Who we are

We are the developers of Plastic SCM, a full version control stack (not a Git variant). We work on the strongest branching and merging you can find, and a core that doesn't cringe with huge binaries and repos. We also develop the GUIs, mergetools and everything needed to give you the full version control stack.

If you want to give it a try, download it from here.

We also code SemanticMerge, and the gmaster Git client.

Why we don't delete branches in Plastic?

Thursday, August 23, 2018 0 Comments

Sometimes users ask if it is possible to delete branches in Plastic. They want to get rid of them after the branch is merged because they are worried about polluting the repo with countless branches.

If you are a hard-core Plastic user you might think why someone would want to remove a branch with changesets on it. The reason is because these users have a very Git-centric view of version control.

So, if you are new to Plastic, and found this blogpost when trying to find how to "delete branches", I'm sorry to say the answer is NO, we don't delete… but for a reason :-)

We preserve history because it is great to do a diff, or a blame of a file, and find the branch where it was done, and the direct link to the associated task with all the extra info it contains.

We also preserve branches because… Plastic doesn't break with dozens of thousands of branches, not the core, nor the GUIs… unlike Git.

In the following topics, I'm going to explain the whys in detail.

Plastic GUIs don't struggle with thousands of branches… unlike Git GUIs

In Plastic, there are several ways to filter branches to focus on the most recent history.

In the branches view, it is possible to customize the query to show only the branches with changes in the last N days:

Additionally, in the Branch Explorer, it is possible to perform different types of filtering:

  • By date: focusing only on the last few weeks makes a lot of sense (and the graphics will load much faster):
  • Filter branches related to a given branch: something I personally use all the time:

There are many other options, but these two are the ones we use most often.

On the other hand, Git GUIs tend to have trouble dealing with tons of branches. From using drop-downs or lists to handle them (a no-go when the number is high, UX-wise) to simply crashing when a repo has over 1k branches. The core, as far as I know, doesn't suffer as much as the GUIs, but people in Git tend to get rid of them once they are merged.

Core branching differences between Git and Plastic

That being said, let me explain why we do not delete branches in more detail.

As I mentioned, in the Git world it is extremely common to remove branches once they are merged. There are several reasons for this.

1) Branches in Git and Plastic are different. In Plastic, branches are containers, while in Git they are just pointers.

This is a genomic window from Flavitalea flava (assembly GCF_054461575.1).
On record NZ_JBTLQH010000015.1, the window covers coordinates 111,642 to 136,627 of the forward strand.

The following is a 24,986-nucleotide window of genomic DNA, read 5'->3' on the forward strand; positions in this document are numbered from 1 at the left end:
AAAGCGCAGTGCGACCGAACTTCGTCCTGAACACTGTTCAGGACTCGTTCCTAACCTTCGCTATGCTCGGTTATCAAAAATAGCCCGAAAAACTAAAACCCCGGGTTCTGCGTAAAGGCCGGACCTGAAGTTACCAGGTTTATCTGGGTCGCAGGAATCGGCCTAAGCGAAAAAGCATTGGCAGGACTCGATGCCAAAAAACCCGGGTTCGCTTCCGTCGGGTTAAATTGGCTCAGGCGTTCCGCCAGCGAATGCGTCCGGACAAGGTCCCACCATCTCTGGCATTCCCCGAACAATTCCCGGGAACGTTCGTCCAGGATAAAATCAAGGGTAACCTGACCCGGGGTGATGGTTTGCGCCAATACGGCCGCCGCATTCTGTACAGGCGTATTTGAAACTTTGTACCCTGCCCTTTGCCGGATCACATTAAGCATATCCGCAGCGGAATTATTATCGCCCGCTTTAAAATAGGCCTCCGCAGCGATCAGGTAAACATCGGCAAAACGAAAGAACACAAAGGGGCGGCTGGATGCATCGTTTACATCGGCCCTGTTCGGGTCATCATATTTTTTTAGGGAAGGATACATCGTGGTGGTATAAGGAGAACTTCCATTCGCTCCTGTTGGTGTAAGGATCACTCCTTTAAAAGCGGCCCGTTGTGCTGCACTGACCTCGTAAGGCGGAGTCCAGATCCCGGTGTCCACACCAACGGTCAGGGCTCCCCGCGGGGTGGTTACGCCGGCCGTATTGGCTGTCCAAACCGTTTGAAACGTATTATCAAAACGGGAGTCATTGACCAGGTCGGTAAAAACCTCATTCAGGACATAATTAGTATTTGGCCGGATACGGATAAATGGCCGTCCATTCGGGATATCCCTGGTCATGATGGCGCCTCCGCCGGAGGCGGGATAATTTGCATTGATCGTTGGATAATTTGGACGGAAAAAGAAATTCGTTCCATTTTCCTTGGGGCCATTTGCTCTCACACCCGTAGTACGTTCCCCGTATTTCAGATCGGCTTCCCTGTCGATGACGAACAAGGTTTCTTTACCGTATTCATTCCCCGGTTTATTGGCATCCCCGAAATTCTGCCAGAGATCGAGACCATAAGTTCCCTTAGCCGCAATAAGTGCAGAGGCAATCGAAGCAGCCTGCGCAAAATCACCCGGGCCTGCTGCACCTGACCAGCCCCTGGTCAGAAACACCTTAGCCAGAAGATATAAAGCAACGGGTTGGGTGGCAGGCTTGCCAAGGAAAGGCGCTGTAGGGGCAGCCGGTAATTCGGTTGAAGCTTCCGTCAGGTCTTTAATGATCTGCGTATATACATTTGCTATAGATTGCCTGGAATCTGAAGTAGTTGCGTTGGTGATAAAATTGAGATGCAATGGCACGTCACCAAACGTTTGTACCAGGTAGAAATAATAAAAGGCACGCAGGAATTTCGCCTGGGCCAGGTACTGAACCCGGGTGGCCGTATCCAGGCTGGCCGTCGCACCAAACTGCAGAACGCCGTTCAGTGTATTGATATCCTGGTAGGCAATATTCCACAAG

This means that in Git is very easy to lose where a commit came from, while in Plastic, changesets always belong to a single branch and their history is preserved.

We see Plastic acting like a wise librarian — preserving history for the sake of not repeating mistakes and creating lots of knowledge from previous work.

(I wrote a full blogpost about it).

I really like to show the blame of a file, spot a given line, and immediately see which was the task branch in which it was created. This gives me lots of context. In Git you simply lose that.

Yes, that's why they like to squash branches, delete them and so on, but we have a radically different vision about all that. We like to tell a story on each checkin, to help reviewers speed up their work, instead of grouping tons of changes together into a single changeset ready to be merged. It is an underlying different viewpoint.

2) Most Git GUIs crash with lots of branches. We have 11k branches in our repo. Plastic doesn't break. We have customers with way more than that. In Git, you need to delete branches because GUIs are not ready to deal with them. Open two of the most popular Git GUIs out there with as few as 1k branches and watch them crash. Not that they are mistaken or anything — they simply follow a different way of working. We optimized all our tools to be ready to deal with limitless numbers of branches.

Conclusion

We strongly recommend using task branches — short-lived branches where an individual developer works to complete a task. They are merged after as little as a couple of hours of work and never more than a couple of days (and this number is already too high in most cases). Of course, it means a big team can create thousands of branches in a very short period. That's fine; we designed Plastic around this concept. No need to remove part of the history by removing branches; it is ok to keep them around.

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